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H1N1 in Swine in Iceland Raises Pandemic Concerns
Recombinomics Commentary 21:17
October 29, 2009

Clinical signs commenced on 24 Oct 2009 with 10 sows off feed, temperature greater than 40 C, some were coughing, and 2 aborted. Two workers had had flu-like symptoms for a few days prior to the clinical signs in the pigs.

The above comments are from an OIE report on an H1N1 outbreak at a farm in Iceland.  As was reported in prior outbreaks in swine in Canada, Argentina, Australia, UK, Ireland, Norway, Japan, Indonesia, and the United States, the swine infection was thought to be linked to infected workers.  However, the detection of H1N1 swine in Iceland suggests that such infections worldwide are much higher than reported.

In the US, only one such outbreak has been reported.  H1N1 was found in swine at a Minnesota Fair, so the number of reported outbreaks on farms remains at zero, even though the United States has reported the highest number of human cases, and outbreaks in swine producing states had been widespread and growing dramatically since the start of the new school year.

Although the USDA has chided reporters for calling swine flu swine flu, and assuring the public that the swine food supply is safe, they have provided no reports on the detection of H1N1 in swine, and unlike the above countries, have failed to file OIE reports.  Reports by others have described a relative mild condition in swine, which rapidly spreads through herds and is eventually controlled through extensive culling.  The failure to detect H1N1 in swine raises concerns that surveillance is minimal, which was clear in the spring when the human H1N1 sequences were released.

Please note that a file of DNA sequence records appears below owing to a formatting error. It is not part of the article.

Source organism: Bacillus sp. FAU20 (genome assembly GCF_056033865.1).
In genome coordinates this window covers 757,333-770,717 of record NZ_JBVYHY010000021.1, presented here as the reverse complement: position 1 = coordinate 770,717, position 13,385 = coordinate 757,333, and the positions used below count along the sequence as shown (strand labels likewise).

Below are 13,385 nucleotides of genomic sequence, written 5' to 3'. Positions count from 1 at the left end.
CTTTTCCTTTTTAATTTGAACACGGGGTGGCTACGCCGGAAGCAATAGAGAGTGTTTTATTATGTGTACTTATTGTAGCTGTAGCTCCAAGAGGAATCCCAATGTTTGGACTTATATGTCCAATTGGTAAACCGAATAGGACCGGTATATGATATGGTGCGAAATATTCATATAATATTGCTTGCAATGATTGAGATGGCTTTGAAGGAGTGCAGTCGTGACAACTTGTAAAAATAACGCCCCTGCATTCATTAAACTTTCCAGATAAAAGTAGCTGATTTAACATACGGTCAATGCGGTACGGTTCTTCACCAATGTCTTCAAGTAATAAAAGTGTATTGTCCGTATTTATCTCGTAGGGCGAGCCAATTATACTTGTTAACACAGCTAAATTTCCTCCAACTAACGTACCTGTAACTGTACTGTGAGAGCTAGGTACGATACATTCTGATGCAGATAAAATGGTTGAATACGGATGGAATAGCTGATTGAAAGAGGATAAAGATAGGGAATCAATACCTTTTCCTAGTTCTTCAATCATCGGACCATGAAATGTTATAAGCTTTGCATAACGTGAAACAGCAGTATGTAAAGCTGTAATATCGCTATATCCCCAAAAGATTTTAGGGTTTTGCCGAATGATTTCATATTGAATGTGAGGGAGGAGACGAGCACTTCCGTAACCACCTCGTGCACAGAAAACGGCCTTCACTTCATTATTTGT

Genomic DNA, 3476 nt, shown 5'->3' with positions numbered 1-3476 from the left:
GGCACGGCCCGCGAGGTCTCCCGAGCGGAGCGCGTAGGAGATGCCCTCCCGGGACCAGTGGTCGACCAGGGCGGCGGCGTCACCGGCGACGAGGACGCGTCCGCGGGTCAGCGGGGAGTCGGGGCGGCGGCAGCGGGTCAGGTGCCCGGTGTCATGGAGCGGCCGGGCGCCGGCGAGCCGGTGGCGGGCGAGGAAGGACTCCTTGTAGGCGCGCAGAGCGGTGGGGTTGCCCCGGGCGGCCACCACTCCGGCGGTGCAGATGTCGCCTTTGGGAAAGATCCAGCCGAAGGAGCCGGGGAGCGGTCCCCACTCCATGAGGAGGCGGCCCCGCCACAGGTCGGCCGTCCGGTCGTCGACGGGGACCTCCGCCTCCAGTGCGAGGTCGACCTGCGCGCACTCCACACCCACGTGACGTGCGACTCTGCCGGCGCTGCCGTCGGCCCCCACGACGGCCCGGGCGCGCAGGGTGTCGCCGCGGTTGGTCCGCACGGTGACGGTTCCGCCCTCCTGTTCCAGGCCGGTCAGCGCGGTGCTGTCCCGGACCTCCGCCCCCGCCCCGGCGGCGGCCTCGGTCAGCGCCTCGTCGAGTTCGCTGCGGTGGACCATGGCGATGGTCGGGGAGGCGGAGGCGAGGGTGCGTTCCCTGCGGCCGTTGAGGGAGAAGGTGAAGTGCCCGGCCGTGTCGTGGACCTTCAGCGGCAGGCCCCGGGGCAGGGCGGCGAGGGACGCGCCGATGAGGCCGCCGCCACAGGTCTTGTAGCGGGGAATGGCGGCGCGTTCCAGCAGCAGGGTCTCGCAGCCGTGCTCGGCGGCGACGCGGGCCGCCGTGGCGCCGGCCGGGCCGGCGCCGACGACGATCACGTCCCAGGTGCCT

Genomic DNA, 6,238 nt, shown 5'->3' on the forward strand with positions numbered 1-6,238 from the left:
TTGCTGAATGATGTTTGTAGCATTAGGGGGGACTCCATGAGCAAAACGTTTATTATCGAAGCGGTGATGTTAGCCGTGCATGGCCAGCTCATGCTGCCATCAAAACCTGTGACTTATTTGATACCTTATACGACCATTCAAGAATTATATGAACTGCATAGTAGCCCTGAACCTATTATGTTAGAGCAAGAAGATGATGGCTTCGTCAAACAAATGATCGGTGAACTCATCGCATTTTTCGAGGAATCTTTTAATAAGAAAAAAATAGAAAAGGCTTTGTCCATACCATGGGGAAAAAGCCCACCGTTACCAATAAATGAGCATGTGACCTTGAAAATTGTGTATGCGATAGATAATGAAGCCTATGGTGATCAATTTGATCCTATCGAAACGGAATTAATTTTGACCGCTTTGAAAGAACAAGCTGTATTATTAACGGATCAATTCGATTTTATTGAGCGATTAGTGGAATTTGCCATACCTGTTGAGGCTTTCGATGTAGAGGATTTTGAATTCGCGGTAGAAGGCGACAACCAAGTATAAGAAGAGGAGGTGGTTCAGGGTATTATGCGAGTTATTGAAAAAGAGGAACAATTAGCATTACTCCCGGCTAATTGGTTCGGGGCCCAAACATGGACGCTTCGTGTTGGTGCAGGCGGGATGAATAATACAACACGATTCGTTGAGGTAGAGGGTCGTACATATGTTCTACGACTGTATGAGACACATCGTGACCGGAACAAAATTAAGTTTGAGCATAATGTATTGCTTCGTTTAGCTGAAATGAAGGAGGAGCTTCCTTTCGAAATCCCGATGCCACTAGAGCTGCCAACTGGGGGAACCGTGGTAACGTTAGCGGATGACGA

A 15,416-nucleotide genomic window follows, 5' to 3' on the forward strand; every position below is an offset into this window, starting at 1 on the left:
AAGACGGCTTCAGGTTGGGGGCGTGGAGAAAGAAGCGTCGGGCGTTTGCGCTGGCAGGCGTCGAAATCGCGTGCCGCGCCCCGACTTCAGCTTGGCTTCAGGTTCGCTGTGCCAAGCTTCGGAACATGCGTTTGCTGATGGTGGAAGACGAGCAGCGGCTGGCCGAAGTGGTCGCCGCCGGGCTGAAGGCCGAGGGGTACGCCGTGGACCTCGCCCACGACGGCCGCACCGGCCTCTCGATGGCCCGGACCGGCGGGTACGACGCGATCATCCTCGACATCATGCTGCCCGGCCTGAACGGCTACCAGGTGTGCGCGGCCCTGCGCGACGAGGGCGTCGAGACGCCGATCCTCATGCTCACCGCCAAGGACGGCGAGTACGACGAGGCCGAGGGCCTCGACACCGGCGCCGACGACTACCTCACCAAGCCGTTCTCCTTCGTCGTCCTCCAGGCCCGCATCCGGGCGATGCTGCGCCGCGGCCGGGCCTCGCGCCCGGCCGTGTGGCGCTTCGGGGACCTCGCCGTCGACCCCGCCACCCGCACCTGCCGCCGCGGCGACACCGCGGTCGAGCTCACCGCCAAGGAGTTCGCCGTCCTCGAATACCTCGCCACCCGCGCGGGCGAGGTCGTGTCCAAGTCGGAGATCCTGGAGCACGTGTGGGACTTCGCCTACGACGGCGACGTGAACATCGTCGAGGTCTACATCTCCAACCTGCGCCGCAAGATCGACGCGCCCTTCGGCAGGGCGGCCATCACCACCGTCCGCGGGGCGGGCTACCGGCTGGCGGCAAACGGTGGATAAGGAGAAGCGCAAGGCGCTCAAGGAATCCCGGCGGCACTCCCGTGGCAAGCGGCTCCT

Those sequences clearly demonstrated that the H1N1 originated in swine.  In addition to the 5 swine flu genes, there were two avian genes (PB2 and PA) and one human gene (PB1).  The PB1 gene was introduced into swine in 1993, along with human H3 and N2.  Subsequent H1N1 isolates swapped out the human H3 and N2 for swine H1 and N1 or human H1 and N1.  Those with swine H1N1 subsequently acquired the avian PA and PB2 in the late 90's.  These triple reassortants have been circulating in swine for over a decade. 

However, the triple reassortants isolated from humans had evolved away from most of the sequences in American swine, reflecting the poor surveillance and limited sequence database for swine H1N1 in North America.  The absence of reports of H1N1 in swine on farms in the US reflects a continuing poor surveillance of swine in the US, which provides little support for assurances that the H1N1 is not in the US swine food supply.

The same concerns exist for turkeys.  H1N1 has been reported in turkeys in Chile and Canada, but there have not been reports of H1N1 in turkeys in the US, even though human cases have been high in turkey raising states.  These surveillance failures also raise concerns about H1N1 in US turkeys.

Although the vast majority of human cases of swine flu come from humans, the lack of surveillance in two well described hosts, swine and turkeys, raises concerns of silent evolution and transmission in the hosts.

A more robust surveillance system, especially in US swine, is long overdue.

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